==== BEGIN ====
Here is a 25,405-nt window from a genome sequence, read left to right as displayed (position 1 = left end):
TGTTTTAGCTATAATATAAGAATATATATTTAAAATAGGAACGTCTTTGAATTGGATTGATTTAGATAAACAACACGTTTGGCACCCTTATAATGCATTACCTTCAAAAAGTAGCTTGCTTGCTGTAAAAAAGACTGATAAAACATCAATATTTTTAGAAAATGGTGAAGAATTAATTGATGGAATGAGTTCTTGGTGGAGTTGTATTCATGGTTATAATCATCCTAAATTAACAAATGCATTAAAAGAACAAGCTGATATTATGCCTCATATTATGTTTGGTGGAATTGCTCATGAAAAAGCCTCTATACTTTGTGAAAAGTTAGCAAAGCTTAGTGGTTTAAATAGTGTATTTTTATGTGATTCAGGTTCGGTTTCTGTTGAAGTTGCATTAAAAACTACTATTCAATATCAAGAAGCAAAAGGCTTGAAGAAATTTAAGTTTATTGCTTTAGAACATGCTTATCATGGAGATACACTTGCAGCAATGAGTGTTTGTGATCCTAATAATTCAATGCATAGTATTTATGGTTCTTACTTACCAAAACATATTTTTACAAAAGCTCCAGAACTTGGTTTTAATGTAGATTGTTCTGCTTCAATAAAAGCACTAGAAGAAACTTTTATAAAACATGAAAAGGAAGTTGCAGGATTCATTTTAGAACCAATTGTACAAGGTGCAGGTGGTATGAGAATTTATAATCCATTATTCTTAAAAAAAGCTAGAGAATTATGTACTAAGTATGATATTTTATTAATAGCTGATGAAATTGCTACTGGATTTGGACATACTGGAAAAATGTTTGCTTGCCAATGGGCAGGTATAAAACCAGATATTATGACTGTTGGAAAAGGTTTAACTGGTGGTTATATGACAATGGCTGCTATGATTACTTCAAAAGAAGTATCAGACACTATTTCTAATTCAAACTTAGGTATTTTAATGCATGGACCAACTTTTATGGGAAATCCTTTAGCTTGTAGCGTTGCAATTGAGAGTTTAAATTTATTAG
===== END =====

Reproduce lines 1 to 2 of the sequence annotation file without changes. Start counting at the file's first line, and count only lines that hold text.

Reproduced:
Here is a 25,405-nt window from a genome sequence, read left to right as displayed (position 1 = left end):
TGTTTTAGCTATAATATAAGAATATATATTTAAAATAGGAACGTCTTTGAATTGGATTGATTTAGATAAACAACACGTTTGGCACCCTTATAATGCATTACCTTCAAAAAGTAGCTTGCTTGCTGTAAAAAAGACTGATAAAACATCAATATTTTTAGAAAATGGTGAAGAATTAATTGATGGAATGAGTTCTTGGTGGAGTTGTATTCATGGTTATAATCATCCTAAATTAACAAATGCATTAAAAGAACAAGCTGATATTATGCCTCATATTATGTTTGGTGGAATTGCTCATGAAAAAGCCTCTATACTTTGTGAAAAGTTAGCAAAGCTTAGTGGTTTAAATAGTGTATTTTTATGTGATTCAGGTTCGGTTTCTGTTGAAGTTGCATTAAAAACTACTATTCAATATCAAGAAGCAAAAGGCTTGAAGAAATTTAAGTTTATTGCTTTAGAACATGCTTATCATGGAGATACACTTGCAGCAATGAGTGTTTGTGATCCTAATAATTCAATGCATAGTATTTATGGTTCTTACTTACCAAAACATATTTTTACAAAAGCTCCAGAACTTGGTTTTAATGTAGATTGTTCTGCTTCAATAAAAGCACTAGAAGAAACTTTTATAAAACATGAAAAGGAAGTTGCAGGATTCATTTTAGAACCAATTGTACAAGGTGCAGGTGGTATGAGAATTTATAATCCATTATTCTTAAAAAAAGCTAGAGAATTATGTACTAAGTATGATATTTTATTAATAGCTGATGAAATTGCTACTGGATTTGGACATACTGGAAAAATGTTTGCTTGCCAATGGGCAGGTATAAAACCAGATATTATGACTGTTGGAAAAGGTTTAACTGGTGGTTATATGACAATGGCTGCTATGATTACTTCAAAAGAAGTATCAGACACTATTTCTAATTCAAACTTAGGTATTTTAATGCATGGACCAACTTTTATGGGAAATCCTTTAGCTTGTAGCGTTGCAATTGAGAGTTTAAATTTATTAG